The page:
Weasels Ripped My Flesh

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Weasels Ripped My Flesh
Cover art by Neon Park
Studio album with live elements by
ReleasedAugust 10, 1970
RecordedDecember 1967 – August 1969 at various locations
LabelBizarre, Reprise
ProducerFrank Zappa
Frank Zappa chronology
Burnt Weeny Sandwich
Weasels Ripped My Flesh
Chunga's Revenge
The Mothers of Invention chronology
Burnt Weeny Sandwich
Weasels Ripped My Flesh
Fillmore East – June 1971
Alternative covers
German album cover
Alternative cover
2 Originals of the Mothers of Invention
Professional ratings
Review scores
Christgau's Record GuideB+[2]

Weasels Ripped My Flesh is the eighth album by the American rock group the Mothers of Invention, and the tenth overall by Frank Zappa, released in 1970. It is the second album released after the Mothers disbanded in 1969,[3] preceded by Burnt Weeny Sandwich. In contrast to its predecessor, which almost entirely focused on studio recordings of arranged compositions, Weasels Ripped My Flesh consists of a combination of live and studio recordings and features more improvisation.

Album information[edit]

Whereas all but one of the pieces on Burnt Weeny Sandwich have a more planned feel captured by quality studio equipment, five tracks from Weasels Ripped My Flesh capture the Mothers on stage, where they employ frenetic and chaotic improvisation characteristic of avant-garde jazz and free jazz. This is particularly evident on "The Eric Dolphy Memorial Barbecue", a tribute to the multi-instrumentalist Eric Dolphy who died in 1964 and is cited as a musical influence in the liner notes to the band's Freak Out! album. The song opens with a complex melody over a 3
rhythm, breaking into howls and laughter at the three-minute mark, then the theme is repeated and elaborated; after a brief rave-up section, the number concludes in stop-start fashion. This song is a feature of the annual Dolphy Day celebration at Le Moyne College, New York.

Zappa's classical influences are reflected in characteristically satirical fashion on "Prelude to the Afternoon of a Sexually Aroused Gas Mask", a play on Claude Debussy's Prélude à l'après-midi d'un faune (Prelude to the Afternoon of a Faun). "Oh No" is a vocal version of a theme that originally appeared on Zappa's Lumpy Gravy album, as well as a pointed barb aimed at the Beatles' "All You Need Is Love". "The Orange County Lumber Truck" incorporates the "Riddler's Theme" from the Batman TV show. The album's closer and title track consists of every player on stage producing as much noise and feedback as they can for two minutes. An audience member is heard yelling for more at its conclusion. The All-Music Guide concludes that the track is "perfectly logical in the album's context."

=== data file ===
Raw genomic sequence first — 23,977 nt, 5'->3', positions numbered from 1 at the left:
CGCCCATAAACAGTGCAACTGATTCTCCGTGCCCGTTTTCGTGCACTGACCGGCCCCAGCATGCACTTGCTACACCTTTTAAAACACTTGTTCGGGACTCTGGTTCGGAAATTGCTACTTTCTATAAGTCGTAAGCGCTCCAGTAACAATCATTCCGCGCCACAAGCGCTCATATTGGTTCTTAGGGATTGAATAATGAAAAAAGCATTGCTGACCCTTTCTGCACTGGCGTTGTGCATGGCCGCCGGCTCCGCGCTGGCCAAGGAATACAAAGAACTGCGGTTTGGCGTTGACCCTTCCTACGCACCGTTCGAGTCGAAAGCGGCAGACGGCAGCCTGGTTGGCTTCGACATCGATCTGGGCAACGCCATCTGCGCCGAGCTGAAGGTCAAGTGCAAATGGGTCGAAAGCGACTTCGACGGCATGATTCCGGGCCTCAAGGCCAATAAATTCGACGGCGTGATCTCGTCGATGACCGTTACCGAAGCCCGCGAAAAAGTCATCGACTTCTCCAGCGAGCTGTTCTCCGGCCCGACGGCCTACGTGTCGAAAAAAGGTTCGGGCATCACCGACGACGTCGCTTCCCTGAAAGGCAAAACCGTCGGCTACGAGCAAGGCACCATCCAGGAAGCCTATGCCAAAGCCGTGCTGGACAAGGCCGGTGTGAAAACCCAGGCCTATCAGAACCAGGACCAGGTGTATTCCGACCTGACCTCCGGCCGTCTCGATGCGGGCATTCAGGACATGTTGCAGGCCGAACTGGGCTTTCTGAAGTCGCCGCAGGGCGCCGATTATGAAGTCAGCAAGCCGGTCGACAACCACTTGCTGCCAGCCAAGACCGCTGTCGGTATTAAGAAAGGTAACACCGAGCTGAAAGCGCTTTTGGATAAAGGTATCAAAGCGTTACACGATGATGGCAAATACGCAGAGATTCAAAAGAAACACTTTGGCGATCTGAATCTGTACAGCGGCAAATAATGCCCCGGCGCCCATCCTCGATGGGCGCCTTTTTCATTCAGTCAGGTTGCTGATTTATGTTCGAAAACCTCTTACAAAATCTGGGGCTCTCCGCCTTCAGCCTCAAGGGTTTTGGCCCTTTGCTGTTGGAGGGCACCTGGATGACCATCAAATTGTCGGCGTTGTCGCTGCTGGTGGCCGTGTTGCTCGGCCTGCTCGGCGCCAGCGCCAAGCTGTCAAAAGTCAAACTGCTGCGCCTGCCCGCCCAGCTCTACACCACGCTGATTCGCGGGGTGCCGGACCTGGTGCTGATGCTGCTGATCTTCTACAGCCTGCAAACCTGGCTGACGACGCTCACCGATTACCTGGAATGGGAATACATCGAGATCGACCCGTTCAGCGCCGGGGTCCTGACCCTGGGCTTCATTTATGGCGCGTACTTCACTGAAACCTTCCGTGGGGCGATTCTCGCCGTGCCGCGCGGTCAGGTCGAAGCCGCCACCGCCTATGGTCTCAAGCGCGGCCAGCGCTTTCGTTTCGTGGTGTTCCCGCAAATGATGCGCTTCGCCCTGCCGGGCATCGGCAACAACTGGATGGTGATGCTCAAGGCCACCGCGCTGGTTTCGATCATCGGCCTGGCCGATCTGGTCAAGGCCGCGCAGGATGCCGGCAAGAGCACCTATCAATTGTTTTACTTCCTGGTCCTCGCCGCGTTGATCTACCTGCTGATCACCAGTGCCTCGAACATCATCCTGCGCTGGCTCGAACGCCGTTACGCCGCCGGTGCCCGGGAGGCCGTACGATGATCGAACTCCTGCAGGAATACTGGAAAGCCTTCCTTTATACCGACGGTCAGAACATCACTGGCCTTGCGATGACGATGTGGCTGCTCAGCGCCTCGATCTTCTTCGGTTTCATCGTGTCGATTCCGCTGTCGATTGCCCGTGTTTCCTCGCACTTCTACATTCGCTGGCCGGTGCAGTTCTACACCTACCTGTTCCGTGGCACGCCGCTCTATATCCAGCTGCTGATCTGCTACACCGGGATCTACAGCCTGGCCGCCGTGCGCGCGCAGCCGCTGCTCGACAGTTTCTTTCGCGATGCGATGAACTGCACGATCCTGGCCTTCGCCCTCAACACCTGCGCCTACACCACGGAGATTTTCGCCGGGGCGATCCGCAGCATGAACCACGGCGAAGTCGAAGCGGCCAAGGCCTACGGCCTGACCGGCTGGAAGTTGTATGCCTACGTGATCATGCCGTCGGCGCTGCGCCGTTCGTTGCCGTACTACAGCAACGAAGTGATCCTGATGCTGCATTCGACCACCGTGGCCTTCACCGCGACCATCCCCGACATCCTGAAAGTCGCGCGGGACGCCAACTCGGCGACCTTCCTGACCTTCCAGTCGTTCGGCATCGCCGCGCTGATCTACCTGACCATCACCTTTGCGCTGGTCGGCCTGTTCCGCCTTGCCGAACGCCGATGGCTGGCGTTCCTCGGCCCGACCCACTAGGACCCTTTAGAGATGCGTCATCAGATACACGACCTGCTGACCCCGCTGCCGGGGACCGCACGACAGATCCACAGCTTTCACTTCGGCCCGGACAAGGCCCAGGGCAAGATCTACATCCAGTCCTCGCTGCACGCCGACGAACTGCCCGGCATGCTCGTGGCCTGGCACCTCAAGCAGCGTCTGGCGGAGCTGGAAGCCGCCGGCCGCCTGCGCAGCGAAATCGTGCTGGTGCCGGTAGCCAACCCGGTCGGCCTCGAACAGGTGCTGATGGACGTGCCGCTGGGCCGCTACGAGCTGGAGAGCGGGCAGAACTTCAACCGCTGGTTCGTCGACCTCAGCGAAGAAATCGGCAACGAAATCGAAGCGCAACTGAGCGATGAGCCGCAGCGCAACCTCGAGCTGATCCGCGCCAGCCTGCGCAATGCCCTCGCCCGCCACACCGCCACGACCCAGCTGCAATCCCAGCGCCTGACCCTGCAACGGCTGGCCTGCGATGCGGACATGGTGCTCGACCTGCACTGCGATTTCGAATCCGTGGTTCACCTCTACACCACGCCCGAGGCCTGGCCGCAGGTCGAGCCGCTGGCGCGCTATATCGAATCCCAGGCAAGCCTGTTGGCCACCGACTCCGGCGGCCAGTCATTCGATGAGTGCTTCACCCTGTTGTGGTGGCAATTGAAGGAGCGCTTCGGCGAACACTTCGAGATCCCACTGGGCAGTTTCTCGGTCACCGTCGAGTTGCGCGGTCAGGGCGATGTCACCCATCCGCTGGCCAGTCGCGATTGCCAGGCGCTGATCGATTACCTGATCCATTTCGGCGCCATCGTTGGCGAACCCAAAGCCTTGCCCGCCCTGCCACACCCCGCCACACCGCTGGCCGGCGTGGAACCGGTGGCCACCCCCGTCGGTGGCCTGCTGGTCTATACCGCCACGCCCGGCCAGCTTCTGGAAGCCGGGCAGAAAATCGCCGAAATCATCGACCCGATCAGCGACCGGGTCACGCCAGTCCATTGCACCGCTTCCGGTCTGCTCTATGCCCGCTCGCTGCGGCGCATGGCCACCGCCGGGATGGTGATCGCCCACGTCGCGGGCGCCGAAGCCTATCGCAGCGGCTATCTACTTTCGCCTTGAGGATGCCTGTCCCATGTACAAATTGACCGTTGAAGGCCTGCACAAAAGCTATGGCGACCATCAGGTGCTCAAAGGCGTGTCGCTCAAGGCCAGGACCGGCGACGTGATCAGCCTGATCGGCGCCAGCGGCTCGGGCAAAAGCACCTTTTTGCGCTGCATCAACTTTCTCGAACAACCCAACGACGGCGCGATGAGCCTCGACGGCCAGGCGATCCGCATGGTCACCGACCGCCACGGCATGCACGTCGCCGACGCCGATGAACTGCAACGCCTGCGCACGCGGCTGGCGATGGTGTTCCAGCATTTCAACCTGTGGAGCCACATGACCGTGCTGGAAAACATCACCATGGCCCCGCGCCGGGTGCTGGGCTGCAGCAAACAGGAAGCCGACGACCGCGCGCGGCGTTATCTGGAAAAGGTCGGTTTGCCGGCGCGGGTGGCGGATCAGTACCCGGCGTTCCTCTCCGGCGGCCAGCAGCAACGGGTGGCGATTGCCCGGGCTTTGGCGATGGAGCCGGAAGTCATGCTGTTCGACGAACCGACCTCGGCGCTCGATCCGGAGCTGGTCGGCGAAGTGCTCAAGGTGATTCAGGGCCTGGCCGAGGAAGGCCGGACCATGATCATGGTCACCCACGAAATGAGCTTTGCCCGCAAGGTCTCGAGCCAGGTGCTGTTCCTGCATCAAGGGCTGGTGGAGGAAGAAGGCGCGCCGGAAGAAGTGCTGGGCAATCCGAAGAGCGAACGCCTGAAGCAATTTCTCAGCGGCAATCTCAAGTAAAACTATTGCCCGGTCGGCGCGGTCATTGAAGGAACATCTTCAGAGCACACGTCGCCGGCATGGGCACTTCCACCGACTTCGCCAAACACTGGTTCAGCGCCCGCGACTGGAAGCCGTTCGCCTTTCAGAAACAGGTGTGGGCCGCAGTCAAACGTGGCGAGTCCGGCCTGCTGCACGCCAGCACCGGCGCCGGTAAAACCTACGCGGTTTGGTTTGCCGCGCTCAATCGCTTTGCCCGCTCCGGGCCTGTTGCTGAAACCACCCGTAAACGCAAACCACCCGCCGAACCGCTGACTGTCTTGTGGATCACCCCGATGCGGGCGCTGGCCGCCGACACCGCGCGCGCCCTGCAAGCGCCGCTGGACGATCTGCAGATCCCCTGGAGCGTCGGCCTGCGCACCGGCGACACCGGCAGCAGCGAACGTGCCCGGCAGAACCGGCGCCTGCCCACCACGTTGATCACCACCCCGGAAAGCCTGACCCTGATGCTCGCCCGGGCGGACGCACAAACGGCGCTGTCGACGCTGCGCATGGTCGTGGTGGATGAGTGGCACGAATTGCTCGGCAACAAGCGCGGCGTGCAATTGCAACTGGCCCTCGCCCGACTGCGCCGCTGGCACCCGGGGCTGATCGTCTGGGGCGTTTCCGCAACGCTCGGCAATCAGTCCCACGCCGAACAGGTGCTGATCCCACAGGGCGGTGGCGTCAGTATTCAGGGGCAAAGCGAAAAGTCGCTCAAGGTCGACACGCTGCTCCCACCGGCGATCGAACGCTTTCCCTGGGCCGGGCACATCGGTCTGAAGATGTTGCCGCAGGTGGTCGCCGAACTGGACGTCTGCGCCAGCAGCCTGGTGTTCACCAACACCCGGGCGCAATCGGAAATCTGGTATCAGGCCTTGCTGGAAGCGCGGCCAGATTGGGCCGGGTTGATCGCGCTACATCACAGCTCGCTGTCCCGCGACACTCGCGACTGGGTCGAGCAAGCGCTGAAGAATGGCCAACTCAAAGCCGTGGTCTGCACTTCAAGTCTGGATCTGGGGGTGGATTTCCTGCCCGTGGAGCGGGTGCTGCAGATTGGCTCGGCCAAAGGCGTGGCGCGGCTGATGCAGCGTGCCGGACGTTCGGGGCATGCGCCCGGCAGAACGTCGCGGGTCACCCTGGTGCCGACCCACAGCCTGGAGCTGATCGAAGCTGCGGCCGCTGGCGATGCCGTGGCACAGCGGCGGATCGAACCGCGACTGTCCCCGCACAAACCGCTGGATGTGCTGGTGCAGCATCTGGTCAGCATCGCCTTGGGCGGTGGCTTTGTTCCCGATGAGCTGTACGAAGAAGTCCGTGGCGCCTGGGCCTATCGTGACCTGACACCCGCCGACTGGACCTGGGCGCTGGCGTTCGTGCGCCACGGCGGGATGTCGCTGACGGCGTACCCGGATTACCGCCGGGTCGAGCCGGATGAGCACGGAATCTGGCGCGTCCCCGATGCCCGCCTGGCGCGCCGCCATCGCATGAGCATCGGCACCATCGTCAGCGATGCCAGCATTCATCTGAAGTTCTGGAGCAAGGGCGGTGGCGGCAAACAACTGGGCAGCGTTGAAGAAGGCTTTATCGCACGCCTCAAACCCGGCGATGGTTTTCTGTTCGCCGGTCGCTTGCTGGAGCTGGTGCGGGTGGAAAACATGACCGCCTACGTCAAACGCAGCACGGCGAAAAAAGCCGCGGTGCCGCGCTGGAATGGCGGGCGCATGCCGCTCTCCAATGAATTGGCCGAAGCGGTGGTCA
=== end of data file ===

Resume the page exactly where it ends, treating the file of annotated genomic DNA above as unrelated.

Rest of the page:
In contrast to the experimental jazz material, the album also contains a straightforward interpretation of Little Richard's R&B single "Directly From My Heart to You", featuring violin and lead vocal from Don "Sugarcane" Harris. This song is actually an outtake from the sessions for the Hot Rats album.

The album also documents the brief tenure of Lowell George (guitar and vocals), who went on to found the band Little Feat with Mothers bassist Roy Estrada. On "Didja Get Any Onya?", George affects a German accent to relate a story of being a small boy in Germany and seeing "a lot of people stand around on the corners asking questions, 'Why are you standing on the corner, acting the way you act, looking the way you look, why do you look that way?'"

The Rykodisc CD reissue of the album features different versions of "Didja Get Any Onya?" and "Prelude to the Afternoon of a Sexually Aroused Gas Mask", which featured music edited out of the LP versions. The extended version of "Didja Get Any Onya?" features a live performance of the composition "Charles Ives", a studio recording of which had previously been released as the backing track for "The Blimp" on the Captain Beefheart album Trout Mask Replica, produced by Frank Zappa. The 2012 Universal Music reissue reverts to the original LP versions.[4]

Album cover[edit]

The two images that inspired the cover art by Neon Park: the September 1956 cover to Man's Life magazine (left) and a 1953 Schick electric shaver ad (right).